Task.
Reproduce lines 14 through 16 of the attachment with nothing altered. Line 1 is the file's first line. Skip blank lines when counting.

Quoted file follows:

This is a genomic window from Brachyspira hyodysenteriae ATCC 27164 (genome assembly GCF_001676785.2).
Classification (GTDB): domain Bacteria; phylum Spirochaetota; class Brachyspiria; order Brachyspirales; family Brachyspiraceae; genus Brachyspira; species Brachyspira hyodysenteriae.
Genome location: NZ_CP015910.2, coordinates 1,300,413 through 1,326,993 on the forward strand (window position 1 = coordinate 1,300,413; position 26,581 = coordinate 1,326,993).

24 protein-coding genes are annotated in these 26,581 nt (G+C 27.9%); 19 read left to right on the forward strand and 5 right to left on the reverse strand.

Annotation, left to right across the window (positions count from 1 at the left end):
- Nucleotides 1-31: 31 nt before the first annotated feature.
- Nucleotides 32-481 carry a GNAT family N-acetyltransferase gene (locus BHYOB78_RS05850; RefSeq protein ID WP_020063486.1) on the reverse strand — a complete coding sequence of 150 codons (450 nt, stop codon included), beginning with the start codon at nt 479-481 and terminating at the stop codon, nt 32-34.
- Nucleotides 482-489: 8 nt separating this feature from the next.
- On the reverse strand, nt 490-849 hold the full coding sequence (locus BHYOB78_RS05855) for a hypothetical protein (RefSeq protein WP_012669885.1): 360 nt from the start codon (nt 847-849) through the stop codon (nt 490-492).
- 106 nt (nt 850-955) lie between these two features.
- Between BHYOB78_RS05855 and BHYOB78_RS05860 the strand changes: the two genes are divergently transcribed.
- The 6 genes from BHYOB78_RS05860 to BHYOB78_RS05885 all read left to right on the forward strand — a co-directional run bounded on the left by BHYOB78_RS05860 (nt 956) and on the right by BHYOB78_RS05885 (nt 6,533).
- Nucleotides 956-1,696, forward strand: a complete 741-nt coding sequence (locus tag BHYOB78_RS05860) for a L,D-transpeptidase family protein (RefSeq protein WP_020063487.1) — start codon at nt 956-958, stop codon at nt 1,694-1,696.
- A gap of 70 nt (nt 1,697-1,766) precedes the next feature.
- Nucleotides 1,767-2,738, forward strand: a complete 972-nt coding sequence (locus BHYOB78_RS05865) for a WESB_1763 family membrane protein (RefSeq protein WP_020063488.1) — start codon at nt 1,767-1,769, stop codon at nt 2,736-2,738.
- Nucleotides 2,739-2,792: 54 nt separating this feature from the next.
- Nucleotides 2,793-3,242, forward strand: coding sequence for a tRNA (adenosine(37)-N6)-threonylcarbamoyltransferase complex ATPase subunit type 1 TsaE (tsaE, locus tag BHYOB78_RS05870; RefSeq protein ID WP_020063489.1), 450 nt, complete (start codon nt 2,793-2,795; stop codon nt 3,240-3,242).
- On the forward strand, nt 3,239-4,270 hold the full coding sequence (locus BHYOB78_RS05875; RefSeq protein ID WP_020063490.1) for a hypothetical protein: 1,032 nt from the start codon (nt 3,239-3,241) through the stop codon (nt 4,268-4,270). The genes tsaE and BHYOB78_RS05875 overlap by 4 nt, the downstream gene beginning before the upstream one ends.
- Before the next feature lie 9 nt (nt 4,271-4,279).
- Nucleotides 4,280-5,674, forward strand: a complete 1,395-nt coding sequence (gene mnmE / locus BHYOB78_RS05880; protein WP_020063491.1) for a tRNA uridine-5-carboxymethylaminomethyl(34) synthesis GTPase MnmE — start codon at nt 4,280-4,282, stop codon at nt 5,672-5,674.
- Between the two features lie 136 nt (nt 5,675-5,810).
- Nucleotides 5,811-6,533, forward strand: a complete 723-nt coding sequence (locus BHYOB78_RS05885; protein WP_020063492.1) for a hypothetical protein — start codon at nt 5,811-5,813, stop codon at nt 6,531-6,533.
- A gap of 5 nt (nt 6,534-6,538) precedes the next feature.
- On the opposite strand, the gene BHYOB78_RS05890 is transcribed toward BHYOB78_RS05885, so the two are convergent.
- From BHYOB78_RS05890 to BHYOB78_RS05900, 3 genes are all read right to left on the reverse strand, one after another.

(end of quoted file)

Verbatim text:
- A gap of 70 nt (nt 1,697-1,766) precedes the next feature.
- Nucleotides 1,767-2,738, forward strand: a complete 972-nt coding sequence (locus BHYOB78_RS05865) for a WESB_1763 family membrane protein (RefSeq protein WP_020063488.1) — start codon at nt 1,767-1,769, stop codon at nt 2,736-2,738.
- Nucleotides 2,739-2,792: 54 nt separating this feature from the next.